Inbox: Why not make qualifying offer to Salty?
Red Sox beat reporter Ian Browne answers questions from fans
Why didn't the Red Sox extend a qualifying offer to Jarrod Saltalamacchia? It would be a real shame to see him leave and get nothing in return, especially if Brian McCann ends up elsewhere.
-- Mark C., West Hartford, Conn.
By not extending a qualifying offer to Saltalamacchia, all it meant was that the Red Sox don't deem it a good investment to pay him $14.1 million for next season. It also means they are willing to not get a Draft pick if he leaves. Take away those two factors, and I think the Sox see a lot of value in Saltalamacchia returning for another year or two. Not only is he a dangerous bat from the left side of the plate, but he has gotten increasingly comfortable handling the pitching staff the past couple of years.
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If Saltalamacchia goes and the Sox don't sign McCann, why couldn't they go into 2014 with a Ryan Lavarnway-David Ross platoon at catcher?
-- Corey, Needham, Mass.
My thought is this: Lavarnway hasn't shown the Red Sox enough at the plate or behind it at this point to make them commit to him. This is a vital position, one the Red Sox aren't willing to gamble at. I agree that they could have some good prospects along the way, but at this point, I'm sure Boston will have another established catcher alongside Ross.
Why doesn't Daniel Nava get any respect? As the Sox look ahead to 2014 without Jacoby Ellsbury, why don't they move Shane Victorino to center and install Nava permanently in right?
-- Ken B., Downers Grove, Ill.
I'm not sure why you think Nava doesn't get respect. I heard him praised by his manager and his teammates all season. Even if his role became diminished in October, there's no question how much Nava meant to the Red Sox in 2013. He put together some of the best at-bats on the team and had several big hits in the late innings. I think the Sox love him in the role he's in -- playing left field against right-handed pitchers and filling in as a right fielder when needed. It can be a big jump for some players to go from 450 at-bats to 600. Also, manager John Farrell has already said that he has Nava penciled in to be his primary left fielder against righties in '14.
What do you think is the most important managerial influence Farrell had on the team this season?
-- Michael T., Asbury Park, N.J.
It's hard to limit it to just one. But if I could only pick one, I'd say communication. Every player on the Red Sox knew exactly what their role was and what was expected of them. That's a credit to Farrell, and it happened instantly.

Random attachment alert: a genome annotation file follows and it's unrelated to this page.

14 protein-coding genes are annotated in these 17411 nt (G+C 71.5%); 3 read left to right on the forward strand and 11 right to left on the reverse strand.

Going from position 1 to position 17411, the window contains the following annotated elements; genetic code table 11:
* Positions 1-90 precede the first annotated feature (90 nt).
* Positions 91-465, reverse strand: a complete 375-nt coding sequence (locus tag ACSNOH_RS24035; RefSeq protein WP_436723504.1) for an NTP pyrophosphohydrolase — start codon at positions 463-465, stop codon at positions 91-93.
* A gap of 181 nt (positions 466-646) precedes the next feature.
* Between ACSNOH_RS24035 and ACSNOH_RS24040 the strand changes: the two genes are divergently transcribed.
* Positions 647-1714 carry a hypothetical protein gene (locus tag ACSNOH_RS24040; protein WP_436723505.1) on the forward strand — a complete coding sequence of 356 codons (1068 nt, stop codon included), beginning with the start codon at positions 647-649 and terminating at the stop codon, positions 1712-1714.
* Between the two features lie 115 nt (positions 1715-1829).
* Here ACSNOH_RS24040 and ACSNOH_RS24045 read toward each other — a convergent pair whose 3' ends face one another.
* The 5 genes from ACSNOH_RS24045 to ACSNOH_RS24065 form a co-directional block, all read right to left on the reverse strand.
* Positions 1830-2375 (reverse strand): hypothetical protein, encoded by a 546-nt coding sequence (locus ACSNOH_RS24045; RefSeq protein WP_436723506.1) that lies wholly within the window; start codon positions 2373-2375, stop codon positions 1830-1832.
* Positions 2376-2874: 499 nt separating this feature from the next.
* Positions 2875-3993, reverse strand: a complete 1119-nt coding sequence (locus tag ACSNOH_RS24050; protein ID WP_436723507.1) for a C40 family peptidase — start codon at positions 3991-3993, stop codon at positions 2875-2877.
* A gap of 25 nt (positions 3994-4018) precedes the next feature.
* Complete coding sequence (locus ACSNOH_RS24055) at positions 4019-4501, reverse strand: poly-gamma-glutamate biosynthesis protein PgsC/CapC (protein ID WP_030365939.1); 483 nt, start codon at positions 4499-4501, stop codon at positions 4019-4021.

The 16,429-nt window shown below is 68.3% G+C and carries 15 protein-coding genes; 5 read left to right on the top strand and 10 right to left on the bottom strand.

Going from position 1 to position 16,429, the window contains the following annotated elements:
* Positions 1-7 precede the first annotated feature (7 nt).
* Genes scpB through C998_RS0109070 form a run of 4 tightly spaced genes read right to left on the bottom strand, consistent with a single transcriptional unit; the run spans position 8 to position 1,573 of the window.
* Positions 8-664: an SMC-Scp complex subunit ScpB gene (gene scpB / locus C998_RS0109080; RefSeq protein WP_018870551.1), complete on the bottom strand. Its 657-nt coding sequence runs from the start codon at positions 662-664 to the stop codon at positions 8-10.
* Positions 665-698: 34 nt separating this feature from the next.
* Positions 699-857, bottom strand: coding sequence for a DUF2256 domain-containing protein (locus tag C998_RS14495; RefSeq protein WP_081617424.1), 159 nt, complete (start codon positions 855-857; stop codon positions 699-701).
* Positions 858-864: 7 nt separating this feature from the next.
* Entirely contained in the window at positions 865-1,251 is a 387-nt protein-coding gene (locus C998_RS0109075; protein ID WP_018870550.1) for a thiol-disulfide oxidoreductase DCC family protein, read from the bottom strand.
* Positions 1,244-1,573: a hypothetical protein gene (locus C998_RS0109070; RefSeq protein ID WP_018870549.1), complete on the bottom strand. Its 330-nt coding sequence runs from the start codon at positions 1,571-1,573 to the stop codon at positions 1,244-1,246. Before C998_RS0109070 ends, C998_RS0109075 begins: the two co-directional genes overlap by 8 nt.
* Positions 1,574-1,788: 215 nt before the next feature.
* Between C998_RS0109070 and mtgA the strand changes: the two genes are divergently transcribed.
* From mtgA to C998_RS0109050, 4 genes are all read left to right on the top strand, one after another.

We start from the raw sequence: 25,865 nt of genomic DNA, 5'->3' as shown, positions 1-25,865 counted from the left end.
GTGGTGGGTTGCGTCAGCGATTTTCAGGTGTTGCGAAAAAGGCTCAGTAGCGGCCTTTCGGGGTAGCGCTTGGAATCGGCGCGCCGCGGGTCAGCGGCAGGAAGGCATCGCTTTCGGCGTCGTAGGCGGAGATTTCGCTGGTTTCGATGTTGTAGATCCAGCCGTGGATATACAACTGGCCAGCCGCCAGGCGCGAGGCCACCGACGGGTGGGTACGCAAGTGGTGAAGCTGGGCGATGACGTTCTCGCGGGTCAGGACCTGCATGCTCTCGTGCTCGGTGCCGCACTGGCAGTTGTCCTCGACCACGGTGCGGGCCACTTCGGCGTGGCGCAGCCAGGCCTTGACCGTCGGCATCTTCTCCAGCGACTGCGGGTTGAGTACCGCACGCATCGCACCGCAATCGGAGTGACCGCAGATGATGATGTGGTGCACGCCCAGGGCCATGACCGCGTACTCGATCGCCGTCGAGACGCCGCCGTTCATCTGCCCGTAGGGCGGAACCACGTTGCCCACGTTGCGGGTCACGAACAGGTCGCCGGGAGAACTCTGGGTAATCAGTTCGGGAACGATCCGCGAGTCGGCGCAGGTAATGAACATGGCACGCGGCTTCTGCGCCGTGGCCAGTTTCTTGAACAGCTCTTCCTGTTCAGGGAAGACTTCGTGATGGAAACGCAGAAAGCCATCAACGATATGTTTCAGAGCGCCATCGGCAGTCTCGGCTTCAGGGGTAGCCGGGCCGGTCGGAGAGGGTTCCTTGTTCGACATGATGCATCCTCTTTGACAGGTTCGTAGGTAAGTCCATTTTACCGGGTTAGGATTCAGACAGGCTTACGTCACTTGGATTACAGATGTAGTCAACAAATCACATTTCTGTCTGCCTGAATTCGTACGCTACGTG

What are the chances that the Red Sox bring back both Andrew Bailey and Joel Hanrahan? I know that Hanrahan is a free agent and the writing is on the wall that Bailey will be non-tendered based on his injury-plagued time in Boston.
-- Hunter R., Hampton, Va.
I wouldn't rule it out. They are both reclamation projects who will come at a discounted price. However, I'd say it's more likely they'll bring back one rehabbing pitcher than two. If I had to pick one, I'd say Bailey is more likely to return. He seems comfortable in his Boston surroundings and just hasn't had a chance to prove how reliable a pitcher he can be due to injuries.
How many years will the Red Sox be willing to offer Ellsbury? My guess is five, tops, but some other team will land him with perhaps seven. What's the fallback option?
-- Carlos George V., Torreon, Mexico
I'm guessing the Sox will max out at four years with their offer to Ellsbury. They don't want to make the same mistake they eventually corrected with Carl Crawford, offering a seven-year deal to a player in his early 30s who relies heavily on his legs.
I know that agent Scott Boras is known for simply maxing out money, but if Ellsbury wants to stay with his friends and teammates, what would he have to say to Boras?
-- Jay W., Wilkes-Barre, Pa.
Like any agent, Boras knows full well that he works for the player. It was clear in Jason Varitek's time with the Red Sox that his priority was to always stay in Boston, whatever it took, and Boras got on board with that. It remains to be seen what will drive Ellsbury's train in this case. Will it simply be top dollar? Or could he take less to stay in a place where he's comfortable?
Will Middlebrooks still seems like he's got upside. So why are the Sox in the "start him next year, or trade him away" mode? Stephen Drew or Xander Bogaerts could get hurt, also.
-- Brian M., Elkton, Md.
The Red Sox never said they were in that mode. In fact, general manager Ben Cherington has already stated he'd be happy to have all three of those players in camp come Spring Training. The most underrated aspect of the Red Sox last season was their depth. The club is trying to build the very best team it can from 1-25, and 1-40. As team president/CEO Larry Lucchino likes to say, the Sox prefer to have deep depth.